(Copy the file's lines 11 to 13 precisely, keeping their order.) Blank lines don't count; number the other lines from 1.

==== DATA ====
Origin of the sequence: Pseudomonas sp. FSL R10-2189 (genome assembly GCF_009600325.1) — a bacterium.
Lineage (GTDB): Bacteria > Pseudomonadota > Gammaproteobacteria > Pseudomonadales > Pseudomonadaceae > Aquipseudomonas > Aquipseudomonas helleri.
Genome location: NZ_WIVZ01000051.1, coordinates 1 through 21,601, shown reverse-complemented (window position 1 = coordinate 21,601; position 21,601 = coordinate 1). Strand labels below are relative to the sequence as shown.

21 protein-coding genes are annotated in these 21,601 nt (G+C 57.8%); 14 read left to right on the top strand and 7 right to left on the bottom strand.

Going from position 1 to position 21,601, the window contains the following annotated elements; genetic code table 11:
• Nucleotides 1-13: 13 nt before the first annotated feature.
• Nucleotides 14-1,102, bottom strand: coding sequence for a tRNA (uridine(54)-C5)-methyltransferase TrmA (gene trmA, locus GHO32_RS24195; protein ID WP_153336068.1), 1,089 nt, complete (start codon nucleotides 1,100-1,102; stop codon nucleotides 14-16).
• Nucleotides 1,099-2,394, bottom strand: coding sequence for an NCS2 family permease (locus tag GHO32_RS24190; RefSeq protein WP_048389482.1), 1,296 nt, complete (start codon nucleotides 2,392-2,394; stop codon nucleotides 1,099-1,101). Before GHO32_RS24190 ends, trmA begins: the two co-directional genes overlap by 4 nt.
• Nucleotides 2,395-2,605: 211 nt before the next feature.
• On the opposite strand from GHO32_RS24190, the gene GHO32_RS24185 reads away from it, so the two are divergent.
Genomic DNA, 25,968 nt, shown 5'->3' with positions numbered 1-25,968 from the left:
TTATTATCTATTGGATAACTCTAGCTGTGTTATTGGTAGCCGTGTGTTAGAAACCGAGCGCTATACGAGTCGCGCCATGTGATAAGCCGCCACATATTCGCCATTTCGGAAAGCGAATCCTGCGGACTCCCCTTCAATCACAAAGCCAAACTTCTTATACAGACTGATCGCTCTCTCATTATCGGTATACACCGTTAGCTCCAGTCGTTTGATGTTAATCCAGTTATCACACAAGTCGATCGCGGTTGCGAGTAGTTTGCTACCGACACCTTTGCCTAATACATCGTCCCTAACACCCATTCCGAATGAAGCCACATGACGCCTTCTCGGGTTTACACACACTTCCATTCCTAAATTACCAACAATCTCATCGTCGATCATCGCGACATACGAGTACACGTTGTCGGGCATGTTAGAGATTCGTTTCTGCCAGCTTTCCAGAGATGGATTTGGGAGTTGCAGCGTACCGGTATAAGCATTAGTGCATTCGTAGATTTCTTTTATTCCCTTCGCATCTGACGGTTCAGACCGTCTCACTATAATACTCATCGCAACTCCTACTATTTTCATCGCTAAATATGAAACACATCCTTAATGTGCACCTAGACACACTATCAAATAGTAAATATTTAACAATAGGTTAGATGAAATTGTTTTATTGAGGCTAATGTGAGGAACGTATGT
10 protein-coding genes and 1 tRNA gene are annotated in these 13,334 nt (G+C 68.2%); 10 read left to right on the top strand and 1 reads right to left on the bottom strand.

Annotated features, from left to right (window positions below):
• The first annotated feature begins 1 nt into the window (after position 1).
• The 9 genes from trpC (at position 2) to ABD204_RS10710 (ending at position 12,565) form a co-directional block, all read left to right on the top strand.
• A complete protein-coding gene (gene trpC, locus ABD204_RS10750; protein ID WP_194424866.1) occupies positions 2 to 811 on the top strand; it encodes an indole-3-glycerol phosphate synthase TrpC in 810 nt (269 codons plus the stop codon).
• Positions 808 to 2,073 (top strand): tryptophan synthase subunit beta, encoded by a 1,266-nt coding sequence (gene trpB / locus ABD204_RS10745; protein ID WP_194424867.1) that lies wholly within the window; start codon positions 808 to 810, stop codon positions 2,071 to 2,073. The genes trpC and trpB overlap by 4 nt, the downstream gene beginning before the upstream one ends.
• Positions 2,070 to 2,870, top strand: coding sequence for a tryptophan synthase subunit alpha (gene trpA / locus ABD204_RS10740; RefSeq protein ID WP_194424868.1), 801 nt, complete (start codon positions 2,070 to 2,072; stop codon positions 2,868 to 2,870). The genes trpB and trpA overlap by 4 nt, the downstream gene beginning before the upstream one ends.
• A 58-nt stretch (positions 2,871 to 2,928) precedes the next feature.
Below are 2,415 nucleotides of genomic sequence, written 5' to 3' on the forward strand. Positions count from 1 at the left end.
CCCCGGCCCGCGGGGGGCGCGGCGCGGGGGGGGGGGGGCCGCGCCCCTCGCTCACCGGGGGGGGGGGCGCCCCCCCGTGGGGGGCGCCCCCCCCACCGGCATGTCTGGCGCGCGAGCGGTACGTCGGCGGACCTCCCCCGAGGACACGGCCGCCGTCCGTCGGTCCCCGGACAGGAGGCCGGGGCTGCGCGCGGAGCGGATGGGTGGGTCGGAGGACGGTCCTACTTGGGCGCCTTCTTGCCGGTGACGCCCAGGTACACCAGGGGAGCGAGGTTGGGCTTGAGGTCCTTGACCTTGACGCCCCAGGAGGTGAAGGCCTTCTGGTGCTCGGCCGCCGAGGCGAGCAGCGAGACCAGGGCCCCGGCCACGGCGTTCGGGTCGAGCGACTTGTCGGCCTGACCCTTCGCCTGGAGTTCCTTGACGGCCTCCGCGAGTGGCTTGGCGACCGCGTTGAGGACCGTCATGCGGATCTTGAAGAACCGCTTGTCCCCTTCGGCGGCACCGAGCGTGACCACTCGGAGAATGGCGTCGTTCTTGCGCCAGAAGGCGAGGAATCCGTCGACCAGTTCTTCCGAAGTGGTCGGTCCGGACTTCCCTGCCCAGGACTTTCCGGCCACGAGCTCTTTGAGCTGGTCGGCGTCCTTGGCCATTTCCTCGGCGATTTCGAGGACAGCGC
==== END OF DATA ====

Genomic DNA, 25,968 nt, shown 5'->3' with positions numbered 1-25,968 from the left:
TTATTATCTATTGGATAACTCTAGCTGTGTTATTGGTAGCCGTGTGTTAGAAACCGAGCGCTATACGAGTCGCGCCATGTGATAAGCCGCCACATATTCGCCATTTCGGAAAGCGAATCCTGCGGACTCCCCTTCAATCACAAAGCCAAACTTCTTATACAGACTGATCGCTCTCTCATTATCGGTATACACCGTTAGCTCCAGTCGTTTGATGTTAATCCAGTTATCACACAAGTCGATCGCGGTTGCGAGTAGTTTGCTACCGACACCTTTGCCTAATACATCGTCCCTAACACCCATTCCGAATGAAGCCACATGACGCCTTCTCGGGTTTACACACACTTCCATTCCTAAATTACCAACAATCTCATCGTCGATCATCGCGACATACGAGTACACGTTGTCGGGCATGTTAGAGATTCGTTTCTGCCAGCTTTCCAGAGATGGATTTGGGAGTTGCAGCGTACCGGTATAAGCATTAGTGCATTCGTAGATTTCTTTTATTCCCTTCGCATCTGACGGTTCAGACCGTCTCACTATAATACTCATCGCAACTCCTACTATTTTCATCGCTAAATATGAAACACATCCTTAATGTGCACCTAGACACACTATCAAATAGTAAATATTTAACAATAGGTTAGATGAAATTGTTTTATTGAGGCTAATGTGAGGAACGTATGT
10 protein-coding genes and 1 tRNA gene are annotated in these 13,334 nt (G+C 68.2%); 10 read left to right on the top strand and 1 reads right to left on the bottom strand.